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Crown Molding Design Rules

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Design

Crown Molding Design Rules

To find the right shapes and proportions, think of the wall section as a classical column


By By Brent Hull January 4, 2017
crown molding styles
crown molding design
This article first appeared in the January 2017 issue of Pro Remodeler.

Photo: Sal Alfano

This article, which first appeared on the Hull Historical website, is adapted from an article on the ProTradeCraft.com website.

Crown molding is a common trim upgrade that can really make a room pop. You can easily create elaborate cornices by combining different pieces of molding for a “built-up” look. It’s a great way to get more from less, but it’s also a common way to make a clean wall look muddy.

Lucky for us, there are rules for molding that were literally carved in stone a long time ago. This article draws on those tried-and-true forms to present three design rules for crown molding.

RULE 1: The parts should reflect the whole 

A quick review of the classic architectural tradition shows a unity and harmony of parts. The ancients viewed the human body as the model for design. Just as hands, feet, arms, and legs are proportionally related, so too in ancient buildings are the parts related to one another—both in style and proportion.

Your forearm is 1.6 times longer than your hand; each knuckle on your fingers is 1.6 times larger than the previous one. This 1:1.6 ratio is called the Golden Ratio, and the ancients used it as the basis for rules of architectural proportion.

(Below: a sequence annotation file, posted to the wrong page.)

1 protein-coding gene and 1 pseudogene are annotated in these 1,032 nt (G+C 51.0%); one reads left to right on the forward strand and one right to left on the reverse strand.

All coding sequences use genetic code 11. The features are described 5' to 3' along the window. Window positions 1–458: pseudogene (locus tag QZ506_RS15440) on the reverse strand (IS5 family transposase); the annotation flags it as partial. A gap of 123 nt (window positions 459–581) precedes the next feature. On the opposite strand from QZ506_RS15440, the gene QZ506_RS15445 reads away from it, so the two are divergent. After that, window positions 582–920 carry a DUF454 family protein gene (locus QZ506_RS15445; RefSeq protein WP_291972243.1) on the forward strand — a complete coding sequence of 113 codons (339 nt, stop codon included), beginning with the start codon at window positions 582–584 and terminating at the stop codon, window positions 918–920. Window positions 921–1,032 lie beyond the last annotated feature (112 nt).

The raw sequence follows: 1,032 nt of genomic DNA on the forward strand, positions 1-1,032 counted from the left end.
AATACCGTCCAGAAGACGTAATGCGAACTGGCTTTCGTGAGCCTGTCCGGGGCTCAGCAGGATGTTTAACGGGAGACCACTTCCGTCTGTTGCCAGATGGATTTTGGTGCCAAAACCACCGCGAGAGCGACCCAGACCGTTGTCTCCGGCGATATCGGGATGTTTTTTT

A look at the Tuscan order (below) shows this proportional relationship at work. All the parts of the order relate to the column’s diameter, which is labeled “D” and defined by the scale at the bottom of the diagram. The height of the base, for example, is ½ D, while the shaft is 6 D. The capital, architrave, frieze, and cornice also are based on the diameter of the column. 

Crown molding on a wall corresponds to part of the cornice of a column. But you can’t measure the diameter of a wall, so you have to back-calculate that dimension to determine the ideal height of a crown molding. For a 96-inch-tall wall, the formula is:

96 = Base (½ D) + Shaft (6 D) + Capital (½ D) + Architrave (½ D) + Frieze (½ D) = 8 D

D = 96 ÷ 8 = 12 inches 

For the Tuscan order, the cornice (¾ D) should be about 9 inches tall.

As you can see in the illustration, the Tuscan cornice is made of three moldings: Cymatium: (½ D), Corona (3/8 D), and Bed mold (¼ D).

crown molding design

Think of crown molding as a section through the cornice of a Tuscan column. All of the parts are proportional to one another based on the diameter of the column as defined by the scale along the bottom. Illustration: Matt Jackson and Dan Morrison

RULE 2: Pause to reflect

There are other orders, too, and the moldings that are used to make the various parts is not a crap shoot. They are predictable.

White space matters. Notice how many flat-plane surfaces make up the entablature in the illustration above. These flat surfaces are not places where the ancients forgot to add profiles—they are deliberately inserted and play a purposeful part in the overall design.